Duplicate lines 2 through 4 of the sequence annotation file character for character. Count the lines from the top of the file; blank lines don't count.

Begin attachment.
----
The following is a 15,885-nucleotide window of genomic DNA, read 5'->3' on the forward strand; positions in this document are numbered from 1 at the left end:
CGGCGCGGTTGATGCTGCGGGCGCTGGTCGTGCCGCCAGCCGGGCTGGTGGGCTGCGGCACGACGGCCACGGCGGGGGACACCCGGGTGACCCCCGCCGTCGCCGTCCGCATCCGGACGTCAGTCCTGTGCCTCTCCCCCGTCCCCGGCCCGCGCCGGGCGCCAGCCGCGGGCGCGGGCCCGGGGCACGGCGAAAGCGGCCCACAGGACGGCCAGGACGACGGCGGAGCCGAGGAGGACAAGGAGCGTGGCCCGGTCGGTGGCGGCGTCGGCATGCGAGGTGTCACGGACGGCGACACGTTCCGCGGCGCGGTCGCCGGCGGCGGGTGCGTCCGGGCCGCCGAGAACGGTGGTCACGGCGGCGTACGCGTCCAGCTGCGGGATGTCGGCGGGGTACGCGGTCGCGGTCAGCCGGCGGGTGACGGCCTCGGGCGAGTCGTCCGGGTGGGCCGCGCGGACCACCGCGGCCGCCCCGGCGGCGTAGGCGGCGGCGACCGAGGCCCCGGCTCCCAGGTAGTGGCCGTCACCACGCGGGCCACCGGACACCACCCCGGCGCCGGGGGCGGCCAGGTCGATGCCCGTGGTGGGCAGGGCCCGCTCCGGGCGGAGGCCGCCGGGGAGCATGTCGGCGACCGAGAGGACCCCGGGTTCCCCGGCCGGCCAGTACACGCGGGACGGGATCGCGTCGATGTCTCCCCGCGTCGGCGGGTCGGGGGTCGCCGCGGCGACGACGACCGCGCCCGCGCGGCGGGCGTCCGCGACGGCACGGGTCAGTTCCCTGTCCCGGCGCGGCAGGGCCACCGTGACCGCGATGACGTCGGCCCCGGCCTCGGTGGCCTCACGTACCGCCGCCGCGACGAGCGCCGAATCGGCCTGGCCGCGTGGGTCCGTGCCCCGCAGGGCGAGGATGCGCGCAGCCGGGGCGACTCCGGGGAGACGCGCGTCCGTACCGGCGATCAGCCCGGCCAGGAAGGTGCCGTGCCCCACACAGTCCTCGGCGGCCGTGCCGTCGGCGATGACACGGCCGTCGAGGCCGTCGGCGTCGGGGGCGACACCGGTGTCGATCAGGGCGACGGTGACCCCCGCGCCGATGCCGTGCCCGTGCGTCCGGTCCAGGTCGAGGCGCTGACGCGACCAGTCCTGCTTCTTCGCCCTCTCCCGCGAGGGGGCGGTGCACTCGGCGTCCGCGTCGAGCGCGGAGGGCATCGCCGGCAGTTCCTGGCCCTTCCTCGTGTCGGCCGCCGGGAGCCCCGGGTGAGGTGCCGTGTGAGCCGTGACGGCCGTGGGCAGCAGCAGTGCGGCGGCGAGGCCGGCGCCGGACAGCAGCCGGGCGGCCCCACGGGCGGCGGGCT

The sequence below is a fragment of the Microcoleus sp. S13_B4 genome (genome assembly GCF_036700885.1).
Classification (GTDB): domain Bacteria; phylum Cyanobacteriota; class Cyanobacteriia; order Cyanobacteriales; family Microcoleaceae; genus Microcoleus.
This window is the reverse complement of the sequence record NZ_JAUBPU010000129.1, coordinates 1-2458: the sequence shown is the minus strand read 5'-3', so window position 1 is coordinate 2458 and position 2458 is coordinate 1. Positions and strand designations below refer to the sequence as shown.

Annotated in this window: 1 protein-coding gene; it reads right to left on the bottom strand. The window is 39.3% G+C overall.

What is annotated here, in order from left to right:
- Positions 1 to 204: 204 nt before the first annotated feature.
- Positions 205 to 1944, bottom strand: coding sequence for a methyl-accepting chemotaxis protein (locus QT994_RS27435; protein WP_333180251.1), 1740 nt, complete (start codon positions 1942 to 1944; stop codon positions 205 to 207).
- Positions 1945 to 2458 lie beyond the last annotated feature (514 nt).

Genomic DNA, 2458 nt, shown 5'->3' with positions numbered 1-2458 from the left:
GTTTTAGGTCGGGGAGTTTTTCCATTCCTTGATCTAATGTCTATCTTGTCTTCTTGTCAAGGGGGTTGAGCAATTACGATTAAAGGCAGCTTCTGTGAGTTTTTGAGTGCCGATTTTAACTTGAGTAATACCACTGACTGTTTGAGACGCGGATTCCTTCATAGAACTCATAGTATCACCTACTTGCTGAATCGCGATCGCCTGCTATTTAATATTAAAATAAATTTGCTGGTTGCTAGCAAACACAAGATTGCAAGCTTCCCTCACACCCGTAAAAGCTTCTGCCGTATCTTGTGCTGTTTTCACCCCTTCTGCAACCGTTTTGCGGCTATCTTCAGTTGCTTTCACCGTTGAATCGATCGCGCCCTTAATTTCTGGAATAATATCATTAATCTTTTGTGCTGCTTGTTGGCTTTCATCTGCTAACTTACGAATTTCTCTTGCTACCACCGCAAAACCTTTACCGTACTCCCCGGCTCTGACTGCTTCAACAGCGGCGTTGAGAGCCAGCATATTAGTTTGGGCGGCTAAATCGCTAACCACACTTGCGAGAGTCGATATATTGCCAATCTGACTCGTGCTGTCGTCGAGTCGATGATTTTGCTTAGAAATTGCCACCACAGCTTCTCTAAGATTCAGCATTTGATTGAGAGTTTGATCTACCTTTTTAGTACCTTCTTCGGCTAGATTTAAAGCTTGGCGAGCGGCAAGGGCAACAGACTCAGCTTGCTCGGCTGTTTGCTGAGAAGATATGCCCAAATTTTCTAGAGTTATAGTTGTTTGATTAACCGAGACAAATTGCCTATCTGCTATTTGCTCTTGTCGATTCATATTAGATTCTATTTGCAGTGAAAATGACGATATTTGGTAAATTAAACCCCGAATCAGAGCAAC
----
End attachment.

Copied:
CGGCGCGGTTGATGCTGCGGGCGCTGGTCGTGCCGCCAGCCGGGCTGGTGGGCTGCGGCACGACGGCCACGGCGGGGGACACCCGGGTGACCCCCGCCGTCGCCGTCCGCATCCGGACGTCAGTCCTGTGCCTCTCCCCCGTCCCCGGCCCGCGCCGGGCGCCAGCCGCGGGCGCGGGCCCGGGGCACGGCGAAAGCGGCCCACAGGACGGCCAGGACGACGGCGGAGCCGAGGAGGACAAGGAGCGTGGCCCGGTCGGTGGCGGCGTCGGCATGCGAGGTGTCACGGACGGCGACACGTTCCGCGGCGCGGTCGCCGGCGGCGGGTGCGTCCGGGCCGCCGAGAACGGTGGTCACGGCGGCGTACGCGTCCAGCTGCGGGATGTCGGCGGGGTACGCGGTCGCGGTCAGCCGGCGGGTGACGGCCTCGGGCGAGTCGTCCGGGTGGGCCGCGCGGACCACCGCGGCCGCCCCGGCGGCGTAGGCGGCGGCGACCGAGGCCCCGGCTCCCAGGTAGTGGCCGTCACCACGCGGGCCACCGGACACCACCCCGGCGCCGGGGGCGGCCAGGTCGATGCCCGTGGTGGGCAGGGCCCGCTCCGGGCGGAGGCCGCCGGGGAGCATGTCGGCGACCGAGAGGACCCCGGGTTCCCCGGCCGGCCAGTACACGCGGGACGGGATCGCGTCGATGTCTCCCCGCGTCGGCGGGTCGGGGGTCGCCGCGGCGACGACGACCGCGCCCGCGCGGCGGGCGTCCGCGACGGCACGGGTCAGTTCCCTGTCCCGGCGCGGCAGGGCCACCGTGACCGCGATGACGTCGGCCCCGGCCTCGGTGGCCTCACGTACCGCCGCCGCGACGAGCGCCGAATCGGCCTGGCCGCGTGGGTCCGTGCCCCGCAGGGCGAGGATGCGCGCAGCCGGGGCGACTCCGGGGAGACGCGCGTCCGTACCGGCGATCAGCCCGGCCAGGAAGGTGCCGTGCCCCACACAGTCCTCGGCGGCCGTGCCGTCGGCGATGACACGGCCGTCGAGGCCGTCGGCGTCGGGGGCGACACCGGTGTCGATCAGGGCGACGGTGACCCCCGCGCCGATGCCGTGCCCGTGCGTCCGGTCCAGGTCGAGGCGCTGACGCGACCAGTCCTGCTTCTTCGCCCTCTCCCGCGAGGGGGCGGTGCACTCGGCGTCCGCGTCGAGCGCGGAGGGCATCGCCGGCAGTTCCTGGCCCTTCCTCGTGTCGGCCGCCGGGAGCCCCGGGTGAGGTGCCGTGTGAGCCGTGACGGCCGTGGGCAGCAGCAGTGCGGCGGCGAGGCCGGCGCCGGACAGCAGCCGGGCGGCCCCACGGGCGGCGGGCT

The sequence below is a fragment of the Microcoleus sp. S13_B4 genome (genome assembly GCF_036700885.1).
Classification (GTDB): domain Bacteria; phylum Cyanobacteriota; class Cyanobacteriia; order Cyanobacteriales; family Microcoleaceae; genus Microcoleus.